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PHT Morning Skate: Martin St. Louis gets his jersey retired tonight

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— It will be a big night in Tampa Bay when Martin St. Louis, the Lightning’s all-time leading scorer and one of the best players in franchise history, will officially have his number 26 retired before the start of their game against the Columbus Blue Jackets. St. Louis was already in town on Thursday and, along with his two sons, dropped the ceremonial puck before the current Lightning’s 4-2 win over the Buffalo Sabres. He spent more than 13 seasons with the Lightning, recording 953 points (365 goals, 588 assists) in 972 games with the team while also winning two scoring titles, an MVP award, and a Stanley Cup. He also played for the Calgary Flames and New York Rangers in his career. [NHL]

— Also on Friday night the New York Rangers will honor an NYPD hero, Steven McDonald, who passed away earlier this week. McDonald and the Rangers had a connection over the years as the team’s extra effort award has been named after McDonald since the 1987-88 season. Every year he would personally present a Rangers player with the award as well as a $25,000 check made out in the player’s name to the charity of their choice. [New York Post]

— San Diego lost its professional football team on Thursday when the Chargers left for Los Angeles, but the AHL’s San Diego Gulls remain a pro sports option in the city. [Los Angeles Times]

— In the latest edition of Insider Trading Darren Dreger and Bob McKenzie report on whether or not the cap-strapped Philadelphia Flyers will have to make a deal with Mark Streit‘s return to the lineup, whether or not the Avalanche are really ready to start dealing core players, and if the Minnesota Wild will bring Joel Eriksson over from Sweden this season. [TSN]

— Detroit Red Wings forward Riley Sheahan was a healthy scratch in their 5-2 loss to the Dallas Stars on Thursday night. It has been a rough season for the team’s first-round draft pick from 2010 as he had played in every game this season before Thursday and had managed just six points — all assists. He is one of only six players in the league this season that has played in at least 40 games this season and not scored a single goal. The other five are all defensemen. [Detroit Free Press]

— A look at the history of NHL players recording hat tricks in their NHL debut, from Real Cloutier in 1979, to Fabian Brunnstrom, to Derek Stepan, to Auston Matthews. [Vice Sports]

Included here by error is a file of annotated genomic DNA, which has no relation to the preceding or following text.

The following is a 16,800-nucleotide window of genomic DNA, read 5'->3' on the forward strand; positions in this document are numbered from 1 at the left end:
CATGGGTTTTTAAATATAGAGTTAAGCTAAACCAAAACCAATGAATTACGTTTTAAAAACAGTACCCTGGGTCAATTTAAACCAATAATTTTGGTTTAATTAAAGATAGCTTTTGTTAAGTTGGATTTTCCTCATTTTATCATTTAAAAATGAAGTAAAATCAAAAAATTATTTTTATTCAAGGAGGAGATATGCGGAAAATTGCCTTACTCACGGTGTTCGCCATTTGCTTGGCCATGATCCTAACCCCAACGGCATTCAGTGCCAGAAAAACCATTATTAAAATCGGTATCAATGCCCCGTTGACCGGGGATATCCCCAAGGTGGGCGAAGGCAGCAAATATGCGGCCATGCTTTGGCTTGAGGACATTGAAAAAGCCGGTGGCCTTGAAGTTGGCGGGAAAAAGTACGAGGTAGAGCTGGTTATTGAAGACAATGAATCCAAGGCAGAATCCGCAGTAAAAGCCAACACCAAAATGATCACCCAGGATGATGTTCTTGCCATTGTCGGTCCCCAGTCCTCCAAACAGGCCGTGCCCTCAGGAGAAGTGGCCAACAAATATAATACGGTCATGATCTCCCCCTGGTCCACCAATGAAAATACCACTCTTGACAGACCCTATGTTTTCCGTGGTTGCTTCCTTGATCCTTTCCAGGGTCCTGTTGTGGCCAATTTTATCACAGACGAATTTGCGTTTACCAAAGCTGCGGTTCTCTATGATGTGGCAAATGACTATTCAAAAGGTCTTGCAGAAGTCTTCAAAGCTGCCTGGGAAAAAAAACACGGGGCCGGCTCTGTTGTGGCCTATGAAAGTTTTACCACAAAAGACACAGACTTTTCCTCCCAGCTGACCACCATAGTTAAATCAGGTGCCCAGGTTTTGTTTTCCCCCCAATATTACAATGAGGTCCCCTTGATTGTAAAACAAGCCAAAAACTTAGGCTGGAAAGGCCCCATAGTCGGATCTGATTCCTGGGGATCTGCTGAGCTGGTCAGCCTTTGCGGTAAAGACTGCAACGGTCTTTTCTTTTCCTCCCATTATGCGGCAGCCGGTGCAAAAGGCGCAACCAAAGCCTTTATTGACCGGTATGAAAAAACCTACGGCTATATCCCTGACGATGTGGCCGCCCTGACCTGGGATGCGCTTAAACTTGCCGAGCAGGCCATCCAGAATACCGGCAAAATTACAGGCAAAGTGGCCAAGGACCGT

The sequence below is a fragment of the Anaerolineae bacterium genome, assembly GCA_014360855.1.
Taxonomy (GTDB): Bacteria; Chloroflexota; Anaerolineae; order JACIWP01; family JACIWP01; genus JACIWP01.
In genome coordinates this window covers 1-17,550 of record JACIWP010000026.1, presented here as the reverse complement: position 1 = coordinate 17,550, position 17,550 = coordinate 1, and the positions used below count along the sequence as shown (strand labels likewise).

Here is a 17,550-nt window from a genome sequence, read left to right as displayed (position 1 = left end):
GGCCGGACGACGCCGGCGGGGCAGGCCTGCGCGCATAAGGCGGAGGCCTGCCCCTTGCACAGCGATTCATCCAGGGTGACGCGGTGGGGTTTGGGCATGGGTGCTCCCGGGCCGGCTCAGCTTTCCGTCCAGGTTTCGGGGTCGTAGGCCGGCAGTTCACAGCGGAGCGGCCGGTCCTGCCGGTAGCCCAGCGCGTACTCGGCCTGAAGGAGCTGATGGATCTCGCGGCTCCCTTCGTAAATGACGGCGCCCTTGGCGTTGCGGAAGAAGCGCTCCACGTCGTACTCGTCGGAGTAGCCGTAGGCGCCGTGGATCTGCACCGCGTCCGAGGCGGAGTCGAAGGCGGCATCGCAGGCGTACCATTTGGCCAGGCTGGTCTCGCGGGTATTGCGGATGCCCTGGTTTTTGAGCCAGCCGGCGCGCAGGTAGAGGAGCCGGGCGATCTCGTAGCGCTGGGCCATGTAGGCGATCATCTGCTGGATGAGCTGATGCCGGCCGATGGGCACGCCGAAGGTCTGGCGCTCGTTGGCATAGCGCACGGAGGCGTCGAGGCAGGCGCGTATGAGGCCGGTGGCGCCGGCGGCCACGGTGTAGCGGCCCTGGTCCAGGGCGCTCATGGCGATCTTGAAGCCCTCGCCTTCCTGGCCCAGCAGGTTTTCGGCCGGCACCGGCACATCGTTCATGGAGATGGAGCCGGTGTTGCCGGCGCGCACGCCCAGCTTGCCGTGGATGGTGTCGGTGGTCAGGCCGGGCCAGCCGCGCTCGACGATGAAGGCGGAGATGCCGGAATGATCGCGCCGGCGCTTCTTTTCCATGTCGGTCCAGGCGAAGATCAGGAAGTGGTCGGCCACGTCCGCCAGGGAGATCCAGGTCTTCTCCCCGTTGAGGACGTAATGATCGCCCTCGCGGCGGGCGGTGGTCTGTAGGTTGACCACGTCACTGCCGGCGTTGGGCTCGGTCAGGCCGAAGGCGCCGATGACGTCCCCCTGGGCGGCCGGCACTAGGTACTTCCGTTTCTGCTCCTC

Carey Price has been going through an extended slump for the Montreal Canadiens and it continued on Thursday night when he gave up seven goals in a 7-1 loss to the Minnesota Wild in what was a matchup of two of the Vezina Trophy front-runners so far this season. Check out all of the highlights here.

Islanders’ D getting crowded with four-year deal for Adam Pelech

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If nothing else, quantity probably won’t be much of an issue for the New York Islanders’ defense in 2017-18.

GM Garth Snow locked down another blueliner on Monday, as he signed Adam Pelech to a four-year contract. The deal is worth $1.6 million per season ($6.4M overall), according to Newsday’s Arthur Staple.

Pelech, 22, played 44 games at the NHL level in 2016-17, collecting 10 points and struggling from an analytics standpoint. He also appeared in nine games with the Islanders in 2015-16.

Staple notes that this could make for a logjam – or, to put a positive spin on it, make for a lot of competition – particularly if the Isles can strike a deal with Calvin de Haan soon. If that pans out, they’d have eight defensemen who would need to go through waivers.

On the bright side, the Islanders’ defense looks respectable on paper, and that’s assuming that Pelech doesn’t take a step forward. If he does, this could be another respectable, under-the-radar move by Snow.

At the moment, it mainly seems like adding depth and flexibility, which isn’t the worst thing, either.

Plenty of opportunity on revamped Blackhawks defense

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For almost a decade, Niklas Hjalmarsson was a mainstay on the Blackhawks’ back end, quietly providing some of the most effective defense in the league.